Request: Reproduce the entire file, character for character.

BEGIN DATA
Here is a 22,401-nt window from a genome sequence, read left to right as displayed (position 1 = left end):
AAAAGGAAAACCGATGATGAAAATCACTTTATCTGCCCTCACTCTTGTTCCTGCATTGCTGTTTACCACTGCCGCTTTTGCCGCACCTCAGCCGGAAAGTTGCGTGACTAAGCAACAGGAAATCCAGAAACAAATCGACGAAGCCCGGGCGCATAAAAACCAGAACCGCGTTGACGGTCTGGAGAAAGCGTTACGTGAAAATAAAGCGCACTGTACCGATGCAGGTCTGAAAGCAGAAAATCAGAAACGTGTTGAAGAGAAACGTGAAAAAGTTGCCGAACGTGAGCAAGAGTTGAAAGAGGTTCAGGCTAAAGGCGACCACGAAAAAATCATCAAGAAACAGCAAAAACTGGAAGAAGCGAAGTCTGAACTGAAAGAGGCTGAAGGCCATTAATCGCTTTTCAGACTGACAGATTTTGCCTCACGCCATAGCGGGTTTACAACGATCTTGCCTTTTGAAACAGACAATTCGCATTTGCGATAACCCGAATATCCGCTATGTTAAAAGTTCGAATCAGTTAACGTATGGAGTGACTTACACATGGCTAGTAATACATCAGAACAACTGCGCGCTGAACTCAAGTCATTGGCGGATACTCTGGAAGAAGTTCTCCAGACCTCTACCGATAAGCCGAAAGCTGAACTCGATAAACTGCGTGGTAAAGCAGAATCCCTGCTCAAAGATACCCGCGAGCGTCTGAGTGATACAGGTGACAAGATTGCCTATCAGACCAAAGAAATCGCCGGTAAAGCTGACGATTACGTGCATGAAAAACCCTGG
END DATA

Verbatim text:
Here is a 22,401-nt window from a genome sequence, read left to right as displayed (position 1 = left end):
AAAAGGAAAACCGATGATGAAAATCACTTTATCTGCCCTCACTCTTGTTCCTGCATTGCTGTTTACCACTGCCGCTTTTGCCGCACCTCAGCCGGAAAGTTGCGTGACTAAGCAACAGGAAATCCAGAAACAAATCGACGAAGCCCGGGCGCATAAAAACCAGAACCGCGTTGACGGTCTGGAGAAAGCGTTACGTGAAAATAAAGCGCACTGTACCGATGCAGGTCTGAAAGCAGAAAATCAGAAACGTGTTGAAGAGAAACGTGAAAAAGTTGCCGAACGTGAGCAAGAGTTGAAAGAGGTTCAGGCTAAAGGCGACCACGAAAAAATCATCAAGAAACAGCAAAAACTGGAAGAAGCGAAGTCTGAACTGAAAGAGGCTGAAGGCCATTAATCGCTTTTCAGACTGACAGATTTTGCCTCACGCCATAGCGGGTTTACAACGATCTTGCCTTTTGAAACAGACAATTCGCATTTGCGATAACCCGAATATCCGCTATGTTAAAAGTTCGAATCAGTTAACGTATGGAGTGACTTACACATGGCTAGTAATACATCAGAACAACTGCGCGCTGAACTCAAGTCATTGGCGGATACTCTGGAAGAAGTTCTCCAGACCTCTACCGATAAGCCGAAAGCTGAACTCGATAAACTGCGTGGTAAAGCAGAATCCCTGCTCAAAGATACCCGCGAGCGTCTGAGTGATACAGGTGACAAGATTGCCTATCAGACCAAAGAAATCGCCGGTAAAGCTGACGATTACGTGCATGAAAAACCCTGG